Written By ESR News Blog Editor Thomas Ahearn
On June 25, 2021, the Supreme Court of the United States (SCOTUS) ruled in the case of TransUnion LLC v. Ramirez that a plaintiff must suffer a “concrete harm” resulting from a defendant’s statutory violation of federal law such as the Fair Credit Reporting Act (FCRA) to have sufficient standing to sue under Article III of the United States Constitution and that plaintiffs in a class action lawsuit must prove that every class member has standing.
“To have Article III standing to sue in federal court, plaintiffs must demonstrate, among other things, that they suffered a concrete harm. No concrete harm, no standing,” Justice Brett M. Kavanaugh wrote in the majority opinion that reversed and remanded the case in a narrow 5 to 4 vote. Justice Kavanaugh was joined by Chief Justice John G. Roberts Jr., Justice Samuel A. Alito Jr., Justice Neil M. Gorsuch, and Justice Amy Coney Barrett.
In the case of TransUnion LLC v. Ramirez, a man named Sergio Ramirez could not buy a car after TransUnion mistakenly stated on a credit report that his name was found on the U.S. Treasury Department’s Office of Foreign Assets Control (OFAC) list of suspected terrorists and criminals. Ramirez sued TransUnion on behalf of 8,185 class members for not following “reasonable procedures to assure maximum possible accuracy” under the FCRA.
“No concrete harm, no standing. The 1,853 class members whose credit reports were provided to third-party businesses suffered a concrete harm and thus have standing as to the reasonable-procedures claim. The 6,332 class members whose credit reports were not provided to third-party businesses did not suffer a concrete harm and thus do not have standing as to the reasonable-procedures claim,” Justice Kavanaugh wrote in the opinion.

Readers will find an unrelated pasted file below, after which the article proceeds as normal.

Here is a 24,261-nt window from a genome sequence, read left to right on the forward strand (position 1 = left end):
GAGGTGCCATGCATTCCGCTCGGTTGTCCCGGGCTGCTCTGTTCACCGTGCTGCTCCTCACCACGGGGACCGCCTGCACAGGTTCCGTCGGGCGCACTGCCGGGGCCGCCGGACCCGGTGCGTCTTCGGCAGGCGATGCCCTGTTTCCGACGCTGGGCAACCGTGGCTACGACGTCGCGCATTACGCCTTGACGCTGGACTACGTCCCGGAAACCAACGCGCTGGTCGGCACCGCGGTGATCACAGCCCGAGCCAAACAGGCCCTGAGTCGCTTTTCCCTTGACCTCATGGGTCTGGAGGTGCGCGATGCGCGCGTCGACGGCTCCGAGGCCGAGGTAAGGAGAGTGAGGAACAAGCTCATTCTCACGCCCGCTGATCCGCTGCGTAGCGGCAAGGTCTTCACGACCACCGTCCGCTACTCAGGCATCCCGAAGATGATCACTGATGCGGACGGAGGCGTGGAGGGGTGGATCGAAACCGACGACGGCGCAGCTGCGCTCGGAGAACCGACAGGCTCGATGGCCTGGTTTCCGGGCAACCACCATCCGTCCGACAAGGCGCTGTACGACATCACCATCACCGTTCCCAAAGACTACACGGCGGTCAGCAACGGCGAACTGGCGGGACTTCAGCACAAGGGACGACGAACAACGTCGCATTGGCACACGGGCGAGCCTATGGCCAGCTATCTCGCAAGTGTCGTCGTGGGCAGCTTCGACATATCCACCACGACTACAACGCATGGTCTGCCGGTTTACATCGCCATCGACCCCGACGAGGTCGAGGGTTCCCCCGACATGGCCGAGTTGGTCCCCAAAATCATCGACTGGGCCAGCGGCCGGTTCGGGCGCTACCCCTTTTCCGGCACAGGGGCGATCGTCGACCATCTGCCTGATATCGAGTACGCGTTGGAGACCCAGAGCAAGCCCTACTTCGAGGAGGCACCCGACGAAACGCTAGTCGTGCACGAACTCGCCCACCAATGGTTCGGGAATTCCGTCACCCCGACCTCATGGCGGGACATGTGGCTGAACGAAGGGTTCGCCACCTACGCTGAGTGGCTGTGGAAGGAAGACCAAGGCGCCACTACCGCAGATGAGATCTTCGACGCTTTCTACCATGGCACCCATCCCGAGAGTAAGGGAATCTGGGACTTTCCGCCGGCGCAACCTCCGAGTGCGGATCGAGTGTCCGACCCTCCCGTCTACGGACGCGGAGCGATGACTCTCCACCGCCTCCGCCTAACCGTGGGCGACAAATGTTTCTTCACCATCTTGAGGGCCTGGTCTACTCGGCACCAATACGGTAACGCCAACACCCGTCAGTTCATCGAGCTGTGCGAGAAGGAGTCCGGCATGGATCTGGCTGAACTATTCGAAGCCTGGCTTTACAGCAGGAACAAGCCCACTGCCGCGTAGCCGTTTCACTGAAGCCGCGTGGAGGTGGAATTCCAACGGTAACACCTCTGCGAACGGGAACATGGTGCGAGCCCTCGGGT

“The mere existence of inaccurate information, absent dissemination, traditionally has not provided the basis for a lawsuit in American courts. The plaintiffs cannot demonstrate that the misleading information in the internal credit files itself constitutes a concrete harm. The mere presence of an inaccuracy in an internal credit file, if it is not disclosed to a third party, causes no concrete harm,” Justice Kavanaugh concluded in the opinion.
In March 2021, SCOTUS heard oral arguments in the case that involved alleged FCRA violations to consider whether Article III permitted damages in class action lawsuits when most of the class suffered no actual injury or any similar to the class representative. Some justices suggested the 8,000-member class action lawsuit “should be significantly narrowed – but not tossed out entirely,” according to an Argument Analysis on SCOTUSblog.com.
The class action lawsuit against TransUnion has a long history. In 2017, a federal jury in California awarded a record $60 million in damages after finding that TransUnion violated the FCRA by awarding each of the 8,185 class members $984.22 in statutory damages and $6,353.08 in punitive damages. In 2020, an appeals court held that the punitive damages award was excessive and reduced the award to $3,936.88 per class member.
In May 2016, the Supreme Court ruled in a related case on whether consumers must prove a “concrete” injury in class action lawsuits. The ruling in the case of Spokeo, Inc. v. Robins found that consumers must prove “an injury in fact” in class action lawsuits for alleged “bare” violations of a federal statute such as the FCRA. The case involved a man who filed a lawsuit against an online “people search engine” for alleged FCRA violations.
The FCRA 15 U.S.C § 1681 was enacted by Congress in 1970 to promote the accuracy, fairness, and privacy of consumer information contained in the files of consumer reporting agencies (CRAs), protect consumers from the willful and/or negligent inclusion of inaccurate information in their consumer reports, and regulate the collection, dissemination, and use of consumer information, including consumer credit information.
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